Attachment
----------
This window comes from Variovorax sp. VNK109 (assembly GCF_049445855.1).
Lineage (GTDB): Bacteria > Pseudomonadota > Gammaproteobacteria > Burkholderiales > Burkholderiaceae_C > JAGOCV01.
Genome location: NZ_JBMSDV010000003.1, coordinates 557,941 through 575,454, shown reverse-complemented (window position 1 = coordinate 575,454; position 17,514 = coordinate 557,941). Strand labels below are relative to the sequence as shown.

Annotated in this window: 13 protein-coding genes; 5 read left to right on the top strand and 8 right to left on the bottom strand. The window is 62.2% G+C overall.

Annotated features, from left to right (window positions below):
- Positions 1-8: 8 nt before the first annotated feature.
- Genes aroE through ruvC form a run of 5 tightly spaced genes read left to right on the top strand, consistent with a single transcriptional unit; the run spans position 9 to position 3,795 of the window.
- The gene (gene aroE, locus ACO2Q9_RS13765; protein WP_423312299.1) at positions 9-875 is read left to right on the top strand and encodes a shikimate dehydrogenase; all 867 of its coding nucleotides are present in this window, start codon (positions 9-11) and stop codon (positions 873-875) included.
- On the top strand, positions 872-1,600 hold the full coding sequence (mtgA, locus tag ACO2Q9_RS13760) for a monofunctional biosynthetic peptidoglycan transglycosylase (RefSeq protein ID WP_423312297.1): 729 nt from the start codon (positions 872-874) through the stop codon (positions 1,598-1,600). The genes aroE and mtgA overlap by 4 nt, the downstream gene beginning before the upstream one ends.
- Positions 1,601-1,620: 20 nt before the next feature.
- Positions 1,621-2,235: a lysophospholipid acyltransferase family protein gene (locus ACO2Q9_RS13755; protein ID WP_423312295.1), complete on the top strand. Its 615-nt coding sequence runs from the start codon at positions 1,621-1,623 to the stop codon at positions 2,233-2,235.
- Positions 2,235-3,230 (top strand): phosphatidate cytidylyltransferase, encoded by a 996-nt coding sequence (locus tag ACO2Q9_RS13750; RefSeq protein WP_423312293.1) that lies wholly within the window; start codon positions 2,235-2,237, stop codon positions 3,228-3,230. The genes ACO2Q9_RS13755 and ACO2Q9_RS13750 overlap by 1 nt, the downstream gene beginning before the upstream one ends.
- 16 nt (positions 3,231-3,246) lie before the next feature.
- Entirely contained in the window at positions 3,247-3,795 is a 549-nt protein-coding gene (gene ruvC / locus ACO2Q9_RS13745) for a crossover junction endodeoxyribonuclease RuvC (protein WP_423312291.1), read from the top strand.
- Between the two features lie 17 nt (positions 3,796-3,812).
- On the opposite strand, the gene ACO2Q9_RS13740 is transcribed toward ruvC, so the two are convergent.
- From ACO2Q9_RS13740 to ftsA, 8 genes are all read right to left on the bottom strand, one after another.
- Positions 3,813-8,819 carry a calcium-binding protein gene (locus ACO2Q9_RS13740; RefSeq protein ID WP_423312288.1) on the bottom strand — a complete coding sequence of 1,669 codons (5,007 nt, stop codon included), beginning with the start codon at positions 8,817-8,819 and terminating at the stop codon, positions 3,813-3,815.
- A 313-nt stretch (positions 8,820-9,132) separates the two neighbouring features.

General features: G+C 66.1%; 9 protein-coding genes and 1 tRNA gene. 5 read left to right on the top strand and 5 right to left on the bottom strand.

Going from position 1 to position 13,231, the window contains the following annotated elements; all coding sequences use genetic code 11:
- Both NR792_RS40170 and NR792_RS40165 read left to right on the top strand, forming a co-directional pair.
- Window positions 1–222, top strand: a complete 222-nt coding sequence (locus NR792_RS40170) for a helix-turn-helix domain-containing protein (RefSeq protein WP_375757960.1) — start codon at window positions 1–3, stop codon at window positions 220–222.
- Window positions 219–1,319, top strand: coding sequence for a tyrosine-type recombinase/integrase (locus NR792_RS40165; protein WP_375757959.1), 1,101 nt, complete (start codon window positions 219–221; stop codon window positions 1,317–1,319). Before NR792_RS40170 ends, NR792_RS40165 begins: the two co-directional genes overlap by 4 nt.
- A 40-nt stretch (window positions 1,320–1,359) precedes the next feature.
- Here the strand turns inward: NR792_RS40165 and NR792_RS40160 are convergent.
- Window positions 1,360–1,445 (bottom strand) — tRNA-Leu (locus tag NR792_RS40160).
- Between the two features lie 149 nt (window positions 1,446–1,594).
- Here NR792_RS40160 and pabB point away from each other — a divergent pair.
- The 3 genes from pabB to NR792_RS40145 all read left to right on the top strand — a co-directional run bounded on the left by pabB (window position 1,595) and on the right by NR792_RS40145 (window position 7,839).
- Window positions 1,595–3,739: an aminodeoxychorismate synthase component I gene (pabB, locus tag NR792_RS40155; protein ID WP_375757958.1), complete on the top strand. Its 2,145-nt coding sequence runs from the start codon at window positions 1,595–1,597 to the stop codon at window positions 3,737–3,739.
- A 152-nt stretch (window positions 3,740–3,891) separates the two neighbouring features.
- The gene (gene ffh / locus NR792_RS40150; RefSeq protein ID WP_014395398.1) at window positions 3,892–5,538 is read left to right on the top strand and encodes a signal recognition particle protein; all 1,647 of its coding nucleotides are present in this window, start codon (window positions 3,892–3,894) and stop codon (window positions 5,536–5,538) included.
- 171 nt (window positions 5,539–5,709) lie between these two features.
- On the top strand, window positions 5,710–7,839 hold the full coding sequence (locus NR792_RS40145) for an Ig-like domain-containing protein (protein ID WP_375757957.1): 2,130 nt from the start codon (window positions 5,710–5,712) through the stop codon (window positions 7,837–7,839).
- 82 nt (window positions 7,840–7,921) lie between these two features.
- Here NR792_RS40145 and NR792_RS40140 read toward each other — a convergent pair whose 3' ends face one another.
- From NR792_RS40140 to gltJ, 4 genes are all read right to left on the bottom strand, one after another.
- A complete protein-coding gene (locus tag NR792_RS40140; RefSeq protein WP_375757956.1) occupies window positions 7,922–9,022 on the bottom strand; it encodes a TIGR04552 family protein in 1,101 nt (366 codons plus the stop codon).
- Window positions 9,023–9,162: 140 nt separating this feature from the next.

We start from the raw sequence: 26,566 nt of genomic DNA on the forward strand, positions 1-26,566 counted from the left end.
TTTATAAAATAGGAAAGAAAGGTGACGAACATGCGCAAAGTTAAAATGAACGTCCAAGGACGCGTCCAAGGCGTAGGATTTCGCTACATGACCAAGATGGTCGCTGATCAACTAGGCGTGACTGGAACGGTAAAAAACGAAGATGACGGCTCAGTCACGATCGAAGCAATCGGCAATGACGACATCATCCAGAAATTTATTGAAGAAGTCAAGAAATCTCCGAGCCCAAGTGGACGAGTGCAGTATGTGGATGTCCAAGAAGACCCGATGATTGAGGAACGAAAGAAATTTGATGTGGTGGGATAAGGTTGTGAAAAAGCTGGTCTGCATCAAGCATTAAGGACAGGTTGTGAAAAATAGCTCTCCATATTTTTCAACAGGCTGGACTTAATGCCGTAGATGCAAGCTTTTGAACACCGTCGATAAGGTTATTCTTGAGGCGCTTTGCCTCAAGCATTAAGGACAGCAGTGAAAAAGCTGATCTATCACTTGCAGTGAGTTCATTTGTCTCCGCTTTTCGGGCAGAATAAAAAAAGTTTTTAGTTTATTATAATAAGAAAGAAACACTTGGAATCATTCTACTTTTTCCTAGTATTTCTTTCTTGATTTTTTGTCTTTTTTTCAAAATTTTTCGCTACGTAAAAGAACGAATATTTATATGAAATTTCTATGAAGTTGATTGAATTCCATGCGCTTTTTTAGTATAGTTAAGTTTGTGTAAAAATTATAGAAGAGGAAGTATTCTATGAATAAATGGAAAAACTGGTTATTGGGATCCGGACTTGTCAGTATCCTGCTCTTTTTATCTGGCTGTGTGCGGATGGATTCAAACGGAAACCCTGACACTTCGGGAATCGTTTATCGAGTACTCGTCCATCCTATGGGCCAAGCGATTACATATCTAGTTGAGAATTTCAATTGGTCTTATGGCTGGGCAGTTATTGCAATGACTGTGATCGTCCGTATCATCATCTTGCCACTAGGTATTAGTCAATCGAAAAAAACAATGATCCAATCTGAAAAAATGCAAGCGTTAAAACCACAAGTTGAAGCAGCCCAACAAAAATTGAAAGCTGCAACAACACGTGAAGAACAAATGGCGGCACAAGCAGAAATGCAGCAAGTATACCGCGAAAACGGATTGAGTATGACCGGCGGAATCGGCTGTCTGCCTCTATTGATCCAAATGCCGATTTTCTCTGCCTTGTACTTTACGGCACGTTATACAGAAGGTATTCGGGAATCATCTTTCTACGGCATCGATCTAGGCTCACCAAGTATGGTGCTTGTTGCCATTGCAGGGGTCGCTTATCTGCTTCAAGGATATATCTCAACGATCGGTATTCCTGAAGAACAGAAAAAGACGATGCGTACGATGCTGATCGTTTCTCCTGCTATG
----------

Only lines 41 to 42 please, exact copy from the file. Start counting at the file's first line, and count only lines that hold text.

We start from the raw sequence: 26,566 nt of genomic DNA on the forward strand, positions 1-26,566 counted from the left end.
TTTATAAAATAGGAAAGAAAGGTGACGAACATGCGCAAAGTTAAAATGAACGTCCAAGGACGCGTCCAAGGCGTAGGATTTCGCTACATGACCAAGATGGTCGCTGATCAACTAGGCGTGACTGGAACGGTAAAAAACGAAGATGACGGCTCAGTCACGATCGAAGCAATCGGCAATGACGACATCATCCAGAAATTTATTGAAGAAGTCAAGAAATCTCCGAGCCCAAGTGGACGAGTGCAGTATGTGGATGTCCAAGAAGACCCGATGATTGAGGAACGAAAGAAATTTGATGTGGTGGGATAAGGTTGTGAAAAAGCTGGTCTGCATCAAGCATTAAGGACAGGTTGTGAAAAATAGCTCTCCATATTTTTCAACAGGCTGGACTTAATGCCGTAGATGCAAGCTTTTGAACACCGTCGATAAGGTTATTCTTGAGGCGCTTTGCCTCAAGCATTAAGGACAGCAGTGAAAAAGCTGATCTATCACTTGCAGTGAGTTCATTTGTCTCCGCTTTTCGGGCAGAATAAAAAAAGTTTTTAGTTTATTATAATAAGAAAGAAACACTTGGAATCATTCTACTTTTTCCTAGTATTTCTTTCTTGATTTTTTGTCTTTTTTTCAAAATTTTTCGCTACGTAAAAGAACGAATATTTATATGAAATTTCTATGAAGTTGATTGAATTCCATGCGCTTTTTTAGTATAGTTAAGTTTGTGTAAAAATTATAGAAGAGGAAGTATTCTATGAATAAATGGAAAAACTGGTTATTGGGATCCGGACTTGTCAGTATCCTGCTCTTTTTATCTGGCTGTGTGCGGATGGATTCAAACGGAAACCCTGACACTTCGGGAATCGTTTATCGAGTACTCGTCCATCCTATGGGCCAAGCGATTACATATCTAGTTGAGAATTTCAATTGGTCTTATGGCTGGGCAGTTATTGCAATGACTGTGATCGTCCGTATCATCATCTTGCCACTAGGTATTAGTCAATCGAAAAAAACAATGATCCAATCTGAAAAAATGCAAGCGTTAAAACCACAAGTTGAAGCAGCCCAACAAAAATTGAAAGCTGCAACAACACGTGAAGAACAAATGGCGGCACAAGCAGAAATGCAGCAAGTATACCGCGAAAACGGATTGAGTATGACCGGCGGAATCGGCTGTCTGCCTCTATTGATCCAAATGCCGATTTTCTCTGCCTTGTACTTTACGGCACGTTATACAGAAGGTATTCGGGAATCATCTTTCTACGGCATCGATCTAGGCTCACCAAGTATGGTGCTTGTTGCCATTGCAGGGGTCGCTTATCTGCTTCAAGGATATATCTCAACGATCGGTATTCCTGAAGAACAGAAAAAGACGATGCGTACGATGCTGATCGTTTCTCCTGCTATG